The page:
D About the Commit Sequence Number

This appendix contains information about the Oracle GoldenGate Commit Sequence Number (CSN).

When working with Oracle GoldenGate, you might need to refer to a Commit Sequence Number, or CSN. The CSN can be required to position Extract in the transaction stream, to reposition Replicat in the trail, or for other purposes. It is returned by some conversion functions and is included in reports and certain GGSCI output.

A CSN is a monotonically increasing identifier generated by Oracle GoldenGate that uniquely identifies a point in time when a transaction commits to the database. It purpose is to ensure transactional consistency and data integrity as transactions are replicated from source to target.

Each kind of database management system generates some kind of unique serial number of its own at the completion of each transaction, which uniquely identifies the commit of that transaction. For example, the Oracle RDBMS generates a System Change Number, which is a monotonically increasing sequence number assigned to every event by Oracle RDBMS. The CSN captures this same identifying information and represents it internally as a series of bytes, but the CSN is processed in a platform-independent manner. A comparison of any two CSN numbers, each of which is bound to a transaction-commit record in the same log stream, reliably indicates the order in which the two transactions completed.

The CSN is cross-checked with the transaction ID (displayed as XID in Oracle GoldenGate informational output). The XID-CSN combination uniquely identifies a transaction even in cases where there are multiple transactions that commit at the same time, and thus have the same CSN. For example, this can happen in an Oracle RAC environment, where there is parallelism and high transaction concurrency.

The CSN value is stored as a token in any trail record that identifies the commit of a transaction. This value can be retrieved with the @GETENV column conversion function and viewed with the Logdump utility.

All database platforms except Oracle, DB2 LUW, and DB2 z/OS have fixed-length CSNs, which are padded with leading zeroes as required to fill the fixed length. CSNs that contain multiple fields can be padded within each field, such as the Sybase CSN.

MySQL does not create a transaction ID as part of its event data, so Oracle GoldenGate considers a unique transaction identifier to be a combination of the following:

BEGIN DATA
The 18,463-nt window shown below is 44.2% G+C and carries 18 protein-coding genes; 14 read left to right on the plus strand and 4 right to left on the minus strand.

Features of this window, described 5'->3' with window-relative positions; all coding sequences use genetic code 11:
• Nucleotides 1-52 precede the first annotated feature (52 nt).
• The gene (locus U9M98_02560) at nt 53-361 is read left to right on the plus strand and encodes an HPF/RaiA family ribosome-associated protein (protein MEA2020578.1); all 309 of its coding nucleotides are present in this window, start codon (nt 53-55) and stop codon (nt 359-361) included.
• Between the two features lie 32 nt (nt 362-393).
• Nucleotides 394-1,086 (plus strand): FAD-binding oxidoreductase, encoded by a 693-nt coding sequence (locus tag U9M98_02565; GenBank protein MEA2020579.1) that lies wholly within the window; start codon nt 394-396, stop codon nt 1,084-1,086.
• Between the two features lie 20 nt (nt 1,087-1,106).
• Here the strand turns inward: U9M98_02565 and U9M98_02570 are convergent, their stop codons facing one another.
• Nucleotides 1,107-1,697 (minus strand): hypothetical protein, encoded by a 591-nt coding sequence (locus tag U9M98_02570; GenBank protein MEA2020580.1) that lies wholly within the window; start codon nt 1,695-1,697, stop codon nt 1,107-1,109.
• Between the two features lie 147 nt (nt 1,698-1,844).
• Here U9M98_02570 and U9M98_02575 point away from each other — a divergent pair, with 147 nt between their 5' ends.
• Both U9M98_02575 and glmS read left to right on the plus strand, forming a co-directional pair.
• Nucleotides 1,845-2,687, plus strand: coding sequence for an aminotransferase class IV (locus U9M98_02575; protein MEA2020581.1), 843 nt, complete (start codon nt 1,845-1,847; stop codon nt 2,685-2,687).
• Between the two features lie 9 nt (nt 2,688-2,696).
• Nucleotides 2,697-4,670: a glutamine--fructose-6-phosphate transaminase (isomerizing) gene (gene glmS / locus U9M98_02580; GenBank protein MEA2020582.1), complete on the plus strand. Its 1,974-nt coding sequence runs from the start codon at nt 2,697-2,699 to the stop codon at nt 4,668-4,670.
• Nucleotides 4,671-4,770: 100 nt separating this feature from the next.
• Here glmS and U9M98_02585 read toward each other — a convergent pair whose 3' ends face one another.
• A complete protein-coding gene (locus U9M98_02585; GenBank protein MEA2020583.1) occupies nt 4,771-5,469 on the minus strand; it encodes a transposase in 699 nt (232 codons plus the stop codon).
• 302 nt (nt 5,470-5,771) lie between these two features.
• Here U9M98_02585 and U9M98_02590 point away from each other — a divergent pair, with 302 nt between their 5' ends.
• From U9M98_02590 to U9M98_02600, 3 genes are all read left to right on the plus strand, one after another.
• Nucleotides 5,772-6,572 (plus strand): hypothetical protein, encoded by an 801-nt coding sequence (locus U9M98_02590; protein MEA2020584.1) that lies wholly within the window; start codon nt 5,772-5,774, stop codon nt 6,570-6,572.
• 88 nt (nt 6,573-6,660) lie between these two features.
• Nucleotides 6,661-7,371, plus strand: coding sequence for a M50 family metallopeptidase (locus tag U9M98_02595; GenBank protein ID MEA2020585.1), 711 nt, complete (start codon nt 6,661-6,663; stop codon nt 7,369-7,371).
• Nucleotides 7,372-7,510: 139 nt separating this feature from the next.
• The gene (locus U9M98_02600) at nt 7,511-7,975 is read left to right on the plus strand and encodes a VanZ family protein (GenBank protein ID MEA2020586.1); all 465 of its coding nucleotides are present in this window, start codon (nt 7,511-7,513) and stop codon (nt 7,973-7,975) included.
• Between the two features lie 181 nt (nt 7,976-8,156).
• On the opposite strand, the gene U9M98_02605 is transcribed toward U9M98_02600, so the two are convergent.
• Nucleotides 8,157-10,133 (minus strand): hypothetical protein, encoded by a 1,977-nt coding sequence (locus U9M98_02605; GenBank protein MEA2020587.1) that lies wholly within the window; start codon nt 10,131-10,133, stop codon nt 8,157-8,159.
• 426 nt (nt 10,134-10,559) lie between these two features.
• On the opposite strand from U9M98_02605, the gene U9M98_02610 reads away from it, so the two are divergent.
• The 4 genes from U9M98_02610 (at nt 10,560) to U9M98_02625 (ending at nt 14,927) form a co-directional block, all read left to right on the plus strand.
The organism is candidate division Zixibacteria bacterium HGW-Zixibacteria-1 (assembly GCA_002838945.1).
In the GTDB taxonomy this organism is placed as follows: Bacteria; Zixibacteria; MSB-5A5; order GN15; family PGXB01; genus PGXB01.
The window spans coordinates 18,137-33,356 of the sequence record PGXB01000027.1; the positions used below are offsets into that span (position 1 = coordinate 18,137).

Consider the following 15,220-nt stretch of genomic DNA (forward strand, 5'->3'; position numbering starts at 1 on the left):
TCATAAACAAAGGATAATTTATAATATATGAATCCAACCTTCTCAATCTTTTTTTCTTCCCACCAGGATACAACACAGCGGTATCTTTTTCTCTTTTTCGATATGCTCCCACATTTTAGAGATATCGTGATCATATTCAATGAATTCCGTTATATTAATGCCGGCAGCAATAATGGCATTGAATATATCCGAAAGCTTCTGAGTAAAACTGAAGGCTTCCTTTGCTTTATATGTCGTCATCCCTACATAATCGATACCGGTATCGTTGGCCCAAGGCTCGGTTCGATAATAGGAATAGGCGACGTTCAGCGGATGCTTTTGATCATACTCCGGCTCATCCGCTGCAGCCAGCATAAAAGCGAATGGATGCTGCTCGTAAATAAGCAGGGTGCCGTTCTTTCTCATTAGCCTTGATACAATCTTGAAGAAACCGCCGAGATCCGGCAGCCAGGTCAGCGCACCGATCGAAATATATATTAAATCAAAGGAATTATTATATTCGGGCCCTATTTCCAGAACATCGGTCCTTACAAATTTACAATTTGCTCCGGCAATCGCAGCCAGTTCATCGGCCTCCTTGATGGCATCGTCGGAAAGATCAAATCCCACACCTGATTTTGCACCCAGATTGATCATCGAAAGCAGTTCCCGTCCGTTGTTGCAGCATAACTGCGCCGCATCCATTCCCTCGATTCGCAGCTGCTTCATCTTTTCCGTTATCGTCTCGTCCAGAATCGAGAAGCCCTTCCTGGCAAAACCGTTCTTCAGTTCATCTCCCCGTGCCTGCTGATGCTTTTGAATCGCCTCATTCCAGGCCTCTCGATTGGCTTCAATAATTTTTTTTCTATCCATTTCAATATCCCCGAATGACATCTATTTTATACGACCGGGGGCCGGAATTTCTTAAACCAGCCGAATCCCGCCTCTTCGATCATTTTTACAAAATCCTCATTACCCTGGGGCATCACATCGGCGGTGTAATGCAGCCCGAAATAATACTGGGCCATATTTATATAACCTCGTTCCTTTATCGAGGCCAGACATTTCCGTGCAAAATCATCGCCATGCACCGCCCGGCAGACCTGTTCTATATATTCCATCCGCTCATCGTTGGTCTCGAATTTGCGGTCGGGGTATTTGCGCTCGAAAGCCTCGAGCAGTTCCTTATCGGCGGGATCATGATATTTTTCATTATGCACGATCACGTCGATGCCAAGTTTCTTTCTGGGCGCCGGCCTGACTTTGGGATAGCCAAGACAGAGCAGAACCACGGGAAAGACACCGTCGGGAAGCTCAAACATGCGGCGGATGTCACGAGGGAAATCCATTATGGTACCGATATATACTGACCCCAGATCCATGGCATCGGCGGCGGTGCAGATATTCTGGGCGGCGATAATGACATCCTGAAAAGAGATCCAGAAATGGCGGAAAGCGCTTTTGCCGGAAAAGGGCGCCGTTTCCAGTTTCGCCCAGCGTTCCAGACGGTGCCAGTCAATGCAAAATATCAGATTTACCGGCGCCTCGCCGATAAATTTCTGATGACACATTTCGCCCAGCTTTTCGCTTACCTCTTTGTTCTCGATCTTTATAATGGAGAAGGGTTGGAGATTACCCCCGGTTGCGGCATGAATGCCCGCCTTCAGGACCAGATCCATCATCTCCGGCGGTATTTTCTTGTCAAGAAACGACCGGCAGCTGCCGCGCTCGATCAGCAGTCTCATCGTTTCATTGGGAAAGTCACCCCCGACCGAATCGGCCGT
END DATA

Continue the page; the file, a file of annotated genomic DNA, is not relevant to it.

• the log file number of the log file that contains the START TRANSACTION record for the transaction that is being identified

  • the record offset of that record

Table D-1 Oracle GoldenGate CSN Values Per Database

Database CSN Value

DB2 for i

sequence_number

Where:

  • sequence_number is the fixed-length, 20 digit, decimal-based DB2 for i system sequence number.

Example:

12345678901234567890

DB2 LUW

LSN or LRI

Where:

  • For version 9.7 and earlier, LSN is the variable-length, decimal-based DB2 log sequence number.

    Example:

    1234567890
    
  • For version 10.1 and later, LRI is a period-separated pair of numbers for the DB2 log record identifier.

    Example:

    123455.34645
    

DB2 z/OS

RBA

where:

  • RBA is the 6-byte relative byte address of the commit record within the transaction log.

Example:

1274565892

MySQL

LogNum:LogPosition

Where:

  • LogNum is the the name of the log file that contains the START TRANSACTION record for the transaction that is being identified.

  • LogPosition is the event offset value of that record. Event offset values are stored in the record header section of a log record.

For example, if the log number is 12 and the log position is 121, the CSN is:

000012:000000000000121

Oracle

system_change_number

Where:

  • system_change number is the Oracle SCN value.

Example:

6488359

SQL/MX

sequence_number|RBA

Where:

  • sequence_number is the 6-digit decimal NonStop TMF audit trail sequence number padded with leading zeroes.

  • RBA is the 10-digit decimal relative byte address within that file, padded with leading zeroes.

Together these specify the location in the TMF Master Audit Trail (MAT).

Example:

000042|0000068242

SQL Server

Can be any of these, depending on how the database returns it:

  • Colon separated hex string (8:8:4) padded with leading zeroes and 0X prefix

  • Colon separated decimal string (10:10:5) padded with leading zeroes

  • Colon separated hex string with 0X prefix and without leading zeroes

  • Colon separated decimal string without leading zeroes

  • Decimal string

Where:

  • The first value is the virtual log file number, the second is the segment number within the virtual log, and the third is the entry number.

Examples:

0X00000d7e:0000036b:01bd
0000003454:0000000875:00445
0Xd7e:36b:1bd
3454:875:445
3454000000087500445

Sybase

time_high.time_low.page.row

Where:

  • time_high and time_low represent an instance ID for the log page. It is stored in the header of each database log page. time_high is 2-bytes and time_lowis 4-bytes, each padded with leading zeroes.

  • page is the database logical page number, padded with zeroes.

  • row is the row number, padded with zeroes.

Taken together, these components represent a unique location in the log stream. The valid range of a 2-byte integer for a timestamp-high is 0 - 65535. For a 4-byte integer for a timestamp-low, it is: 0 - 4294967295.

Example:

00001.0000067330.0000013478.00026

Teradata

sequence_ID

Where:

  • sequence_ID is a generic fixed-length printable sequence ID.

Example:

0x0800000000000000D700000021

TimesTen

There is no CSN for TimesTen, because extraction (capture) is not supported by Oracle GoldenGate for this database.